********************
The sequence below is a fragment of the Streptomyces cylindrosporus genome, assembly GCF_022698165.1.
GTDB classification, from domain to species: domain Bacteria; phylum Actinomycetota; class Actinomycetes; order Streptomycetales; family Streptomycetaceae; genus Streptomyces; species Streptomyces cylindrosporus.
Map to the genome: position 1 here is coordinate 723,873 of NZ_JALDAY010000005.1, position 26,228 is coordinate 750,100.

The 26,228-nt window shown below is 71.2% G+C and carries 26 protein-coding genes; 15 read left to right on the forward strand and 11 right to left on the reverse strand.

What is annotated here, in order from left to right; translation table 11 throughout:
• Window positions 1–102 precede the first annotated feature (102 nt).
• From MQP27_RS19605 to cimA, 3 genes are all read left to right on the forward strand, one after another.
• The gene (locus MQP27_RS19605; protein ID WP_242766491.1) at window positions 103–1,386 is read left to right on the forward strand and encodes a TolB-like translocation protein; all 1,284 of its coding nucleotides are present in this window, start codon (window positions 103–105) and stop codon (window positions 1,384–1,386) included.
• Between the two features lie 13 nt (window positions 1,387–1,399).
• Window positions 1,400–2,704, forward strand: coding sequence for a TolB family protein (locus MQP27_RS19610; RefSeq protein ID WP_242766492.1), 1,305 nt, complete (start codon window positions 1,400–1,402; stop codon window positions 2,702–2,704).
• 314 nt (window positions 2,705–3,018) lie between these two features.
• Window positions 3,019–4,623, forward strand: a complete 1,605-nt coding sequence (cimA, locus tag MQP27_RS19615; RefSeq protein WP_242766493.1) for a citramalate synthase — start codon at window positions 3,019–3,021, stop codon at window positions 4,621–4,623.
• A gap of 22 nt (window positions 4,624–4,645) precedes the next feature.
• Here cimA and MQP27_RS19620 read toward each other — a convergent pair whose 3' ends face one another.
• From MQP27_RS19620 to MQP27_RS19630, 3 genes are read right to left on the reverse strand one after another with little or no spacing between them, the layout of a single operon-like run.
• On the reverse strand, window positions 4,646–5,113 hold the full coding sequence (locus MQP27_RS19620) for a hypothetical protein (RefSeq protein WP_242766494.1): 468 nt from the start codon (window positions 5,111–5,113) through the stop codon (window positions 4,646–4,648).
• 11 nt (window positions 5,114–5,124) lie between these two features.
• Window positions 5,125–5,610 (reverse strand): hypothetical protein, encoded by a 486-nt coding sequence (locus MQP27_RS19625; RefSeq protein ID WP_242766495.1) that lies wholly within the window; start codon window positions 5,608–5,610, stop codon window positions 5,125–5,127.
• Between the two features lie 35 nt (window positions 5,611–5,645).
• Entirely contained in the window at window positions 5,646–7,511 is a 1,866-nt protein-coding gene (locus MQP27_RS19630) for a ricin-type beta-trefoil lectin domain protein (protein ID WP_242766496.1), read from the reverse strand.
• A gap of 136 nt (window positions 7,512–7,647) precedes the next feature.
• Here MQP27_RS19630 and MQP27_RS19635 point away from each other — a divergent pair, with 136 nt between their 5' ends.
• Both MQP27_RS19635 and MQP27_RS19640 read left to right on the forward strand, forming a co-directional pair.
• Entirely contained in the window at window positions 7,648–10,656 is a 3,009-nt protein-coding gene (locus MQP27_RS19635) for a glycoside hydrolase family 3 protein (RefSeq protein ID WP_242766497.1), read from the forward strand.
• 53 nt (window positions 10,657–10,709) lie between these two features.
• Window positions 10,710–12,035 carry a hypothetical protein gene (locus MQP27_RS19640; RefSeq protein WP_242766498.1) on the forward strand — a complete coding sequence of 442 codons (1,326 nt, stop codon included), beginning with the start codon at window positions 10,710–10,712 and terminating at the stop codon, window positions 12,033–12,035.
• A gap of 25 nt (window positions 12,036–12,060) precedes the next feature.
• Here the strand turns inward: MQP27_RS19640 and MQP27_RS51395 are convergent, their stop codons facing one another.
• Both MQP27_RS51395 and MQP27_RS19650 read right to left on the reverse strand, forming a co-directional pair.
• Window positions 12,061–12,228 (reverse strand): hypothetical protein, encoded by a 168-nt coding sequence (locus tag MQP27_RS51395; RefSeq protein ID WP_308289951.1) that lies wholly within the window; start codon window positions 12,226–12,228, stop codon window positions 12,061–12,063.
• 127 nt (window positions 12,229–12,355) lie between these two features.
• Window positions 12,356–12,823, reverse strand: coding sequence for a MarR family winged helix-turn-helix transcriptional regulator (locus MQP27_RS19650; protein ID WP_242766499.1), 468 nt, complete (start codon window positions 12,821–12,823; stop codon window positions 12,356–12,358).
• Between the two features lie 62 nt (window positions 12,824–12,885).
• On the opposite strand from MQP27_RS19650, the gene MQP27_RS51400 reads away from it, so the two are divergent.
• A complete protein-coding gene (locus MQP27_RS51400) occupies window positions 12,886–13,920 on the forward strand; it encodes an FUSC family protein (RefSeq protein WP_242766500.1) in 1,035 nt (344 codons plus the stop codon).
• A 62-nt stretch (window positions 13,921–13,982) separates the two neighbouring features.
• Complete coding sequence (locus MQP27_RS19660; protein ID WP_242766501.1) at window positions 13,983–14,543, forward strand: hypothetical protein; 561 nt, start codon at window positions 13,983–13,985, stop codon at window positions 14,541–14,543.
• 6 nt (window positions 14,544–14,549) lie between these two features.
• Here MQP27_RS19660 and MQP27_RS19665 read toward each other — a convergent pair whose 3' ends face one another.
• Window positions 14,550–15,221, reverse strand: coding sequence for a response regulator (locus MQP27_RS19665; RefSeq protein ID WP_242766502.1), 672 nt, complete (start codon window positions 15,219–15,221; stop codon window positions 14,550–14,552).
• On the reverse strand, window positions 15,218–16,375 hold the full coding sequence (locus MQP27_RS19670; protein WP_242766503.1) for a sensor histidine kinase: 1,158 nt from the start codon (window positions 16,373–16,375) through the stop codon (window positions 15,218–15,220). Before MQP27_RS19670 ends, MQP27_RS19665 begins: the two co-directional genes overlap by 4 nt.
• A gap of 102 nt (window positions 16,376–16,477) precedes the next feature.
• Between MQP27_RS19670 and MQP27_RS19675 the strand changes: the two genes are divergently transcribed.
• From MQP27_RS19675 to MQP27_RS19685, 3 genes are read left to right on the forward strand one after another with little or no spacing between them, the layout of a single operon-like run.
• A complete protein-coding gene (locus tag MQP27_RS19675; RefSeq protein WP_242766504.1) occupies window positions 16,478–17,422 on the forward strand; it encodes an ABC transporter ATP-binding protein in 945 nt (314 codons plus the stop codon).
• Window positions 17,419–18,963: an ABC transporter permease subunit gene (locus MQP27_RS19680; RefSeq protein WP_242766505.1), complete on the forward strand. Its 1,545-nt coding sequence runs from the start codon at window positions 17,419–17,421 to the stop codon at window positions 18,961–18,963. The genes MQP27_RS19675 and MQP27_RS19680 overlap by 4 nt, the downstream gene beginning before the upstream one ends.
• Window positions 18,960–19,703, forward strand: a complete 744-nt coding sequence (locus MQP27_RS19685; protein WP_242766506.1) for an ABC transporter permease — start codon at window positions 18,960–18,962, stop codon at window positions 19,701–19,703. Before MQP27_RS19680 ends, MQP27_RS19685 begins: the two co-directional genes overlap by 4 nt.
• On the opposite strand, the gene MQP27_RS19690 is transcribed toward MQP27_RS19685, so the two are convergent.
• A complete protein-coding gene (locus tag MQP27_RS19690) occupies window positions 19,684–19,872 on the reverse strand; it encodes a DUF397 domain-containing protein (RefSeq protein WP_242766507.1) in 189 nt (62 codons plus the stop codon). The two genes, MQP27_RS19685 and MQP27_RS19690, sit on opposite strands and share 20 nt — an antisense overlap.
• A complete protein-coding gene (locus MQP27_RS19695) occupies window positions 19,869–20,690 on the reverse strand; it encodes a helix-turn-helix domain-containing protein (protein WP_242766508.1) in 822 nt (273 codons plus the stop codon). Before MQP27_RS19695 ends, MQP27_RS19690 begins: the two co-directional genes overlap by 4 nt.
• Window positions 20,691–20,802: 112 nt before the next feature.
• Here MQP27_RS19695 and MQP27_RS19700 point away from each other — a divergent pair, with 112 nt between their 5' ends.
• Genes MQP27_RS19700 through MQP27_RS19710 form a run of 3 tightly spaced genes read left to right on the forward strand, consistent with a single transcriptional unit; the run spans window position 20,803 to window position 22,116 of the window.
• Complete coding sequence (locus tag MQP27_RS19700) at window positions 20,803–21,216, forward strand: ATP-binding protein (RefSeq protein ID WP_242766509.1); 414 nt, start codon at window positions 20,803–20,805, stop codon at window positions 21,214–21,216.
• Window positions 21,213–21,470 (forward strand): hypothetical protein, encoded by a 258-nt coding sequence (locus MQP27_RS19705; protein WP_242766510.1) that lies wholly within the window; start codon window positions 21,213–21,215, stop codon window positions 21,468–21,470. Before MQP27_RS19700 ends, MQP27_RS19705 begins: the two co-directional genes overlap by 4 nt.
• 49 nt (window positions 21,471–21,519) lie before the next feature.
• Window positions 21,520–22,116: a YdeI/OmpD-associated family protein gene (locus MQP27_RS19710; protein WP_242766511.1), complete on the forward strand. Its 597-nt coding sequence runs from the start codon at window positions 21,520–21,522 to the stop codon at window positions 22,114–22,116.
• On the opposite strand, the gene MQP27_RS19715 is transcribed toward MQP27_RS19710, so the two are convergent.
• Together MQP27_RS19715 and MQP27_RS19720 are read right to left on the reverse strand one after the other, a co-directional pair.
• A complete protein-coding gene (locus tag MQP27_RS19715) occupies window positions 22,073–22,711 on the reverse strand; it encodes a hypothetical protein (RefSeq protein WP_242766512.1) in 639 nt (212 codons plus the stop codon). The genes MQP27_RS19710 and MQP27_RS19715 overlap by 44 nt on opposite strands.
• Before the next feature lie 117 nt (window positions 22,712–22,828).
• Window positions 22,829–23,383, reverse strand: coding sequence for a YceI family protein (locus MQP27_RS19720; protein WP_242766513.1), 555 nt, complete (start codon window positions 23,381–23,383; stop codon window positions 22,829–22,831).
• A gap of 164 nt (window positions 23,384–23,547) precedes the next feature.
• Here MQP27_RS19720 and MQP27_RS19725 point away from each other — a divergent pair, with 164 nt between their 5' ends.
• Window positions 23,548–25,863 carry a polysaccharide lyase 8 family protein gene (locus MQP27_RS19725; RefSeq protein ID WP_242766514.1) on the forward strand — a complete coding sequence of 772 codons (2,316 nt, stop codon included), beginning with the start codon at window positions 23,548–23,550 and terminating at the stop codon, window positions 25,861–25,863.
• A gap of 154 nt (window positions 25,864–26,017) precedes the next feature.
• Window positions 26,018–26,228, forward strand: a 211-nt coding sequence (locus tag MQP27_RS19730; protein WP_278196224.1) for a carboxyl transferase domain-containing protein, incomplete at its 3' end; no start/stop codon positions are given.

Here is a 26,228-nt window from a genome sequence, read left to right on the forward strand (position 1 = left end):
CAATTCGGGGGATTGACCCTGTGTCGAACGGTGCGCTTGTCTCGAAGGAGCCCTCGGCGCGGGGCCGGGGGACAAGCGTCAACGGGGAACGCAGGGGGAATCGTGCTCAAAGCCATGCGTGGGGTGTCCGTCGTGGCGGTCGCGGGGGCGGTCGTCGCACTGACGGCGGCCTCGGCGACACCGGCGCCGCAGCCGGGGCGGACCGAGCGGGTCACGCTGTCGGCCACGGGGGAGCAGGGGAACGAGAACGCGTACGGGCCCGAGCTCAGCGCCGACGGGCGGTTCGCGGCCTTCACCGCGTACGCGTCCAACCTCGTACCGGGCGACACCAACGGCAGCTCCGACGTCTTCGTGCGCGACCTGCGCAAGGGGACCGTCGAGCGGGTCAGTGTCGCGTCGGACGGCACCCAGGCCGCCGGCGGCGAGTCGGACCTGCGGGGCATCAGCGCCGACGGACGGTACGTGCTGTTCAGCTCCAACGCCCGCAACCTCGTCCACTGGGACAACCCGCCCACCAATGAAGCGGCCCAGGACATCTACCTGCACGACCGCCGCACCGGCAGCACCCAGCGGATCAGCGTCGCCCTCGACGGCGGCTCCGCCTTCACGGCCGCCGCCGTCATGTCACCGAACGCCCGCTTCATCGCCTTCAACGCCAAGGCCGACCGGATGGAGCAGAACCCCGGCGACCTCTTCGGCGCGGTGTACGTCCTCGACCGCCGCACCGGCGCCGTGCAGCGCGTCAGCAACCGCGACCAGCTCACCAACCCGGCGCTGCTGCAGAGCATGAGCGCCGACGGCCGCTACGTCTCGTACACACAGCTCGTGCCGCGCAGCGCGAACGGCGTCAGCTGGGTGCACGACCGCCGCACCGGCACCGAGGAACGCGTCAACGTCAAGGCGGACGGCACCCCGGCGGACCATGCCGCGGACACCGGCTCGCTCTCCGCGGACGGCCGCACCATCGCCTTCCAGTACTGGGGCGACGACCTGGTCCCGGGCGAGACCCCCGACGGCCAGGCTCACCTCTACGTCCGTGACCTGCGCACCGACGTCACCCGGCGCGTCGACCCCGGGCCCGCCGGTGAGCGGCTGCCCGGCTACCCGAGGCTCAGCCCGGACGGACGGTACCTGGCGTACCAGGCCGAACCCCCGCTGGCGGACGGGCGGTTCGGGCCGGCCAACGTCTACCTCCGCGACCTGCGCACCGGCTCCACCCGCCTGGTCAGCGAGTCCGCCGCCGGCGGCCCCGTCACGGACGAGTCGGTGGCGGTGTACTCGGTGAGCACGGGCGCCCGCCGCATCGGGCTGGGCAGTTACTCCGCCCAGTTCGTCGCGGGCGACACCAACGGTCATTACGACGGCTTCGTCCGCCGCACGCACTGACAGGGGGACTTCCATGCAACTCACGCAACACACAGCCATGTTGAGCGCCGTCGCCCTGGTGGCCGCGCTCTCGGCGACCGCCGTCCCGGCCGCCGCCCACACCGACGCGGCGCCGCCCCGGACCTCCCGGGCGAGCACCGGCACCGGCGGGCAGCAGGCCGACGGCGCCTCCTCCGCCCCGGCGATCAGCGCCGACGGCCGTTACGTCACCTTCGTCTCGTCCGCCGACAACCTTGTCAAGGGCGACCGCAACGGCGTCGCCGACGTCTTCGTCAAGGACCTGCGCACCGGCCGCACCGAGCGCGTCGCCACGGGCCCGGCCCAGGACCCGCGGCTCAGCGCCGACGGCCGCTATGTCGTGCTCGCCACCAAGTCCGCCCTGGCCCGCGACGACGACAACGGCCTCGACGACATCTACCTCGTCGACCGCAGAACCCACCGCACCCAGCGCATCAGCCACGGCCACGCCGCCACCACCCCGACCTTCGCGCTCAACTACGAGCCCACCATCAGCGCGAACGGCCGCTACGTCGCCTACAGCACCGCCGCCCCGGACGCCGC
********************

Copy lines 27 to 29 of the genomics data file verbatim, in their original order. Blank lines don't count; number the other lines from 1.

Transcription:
• A gap of 25 nt (window positions 12,036–12,060) precedes the next feature.
• Here the strand turns inward: MQP27_RS19640 and MQP27_RS51395 are convergent, their stop codons facing one another.
• Both MQP27_RS51395 and MQP27_RS19650 read right to left on the reverse strand, forming a co-directional pair.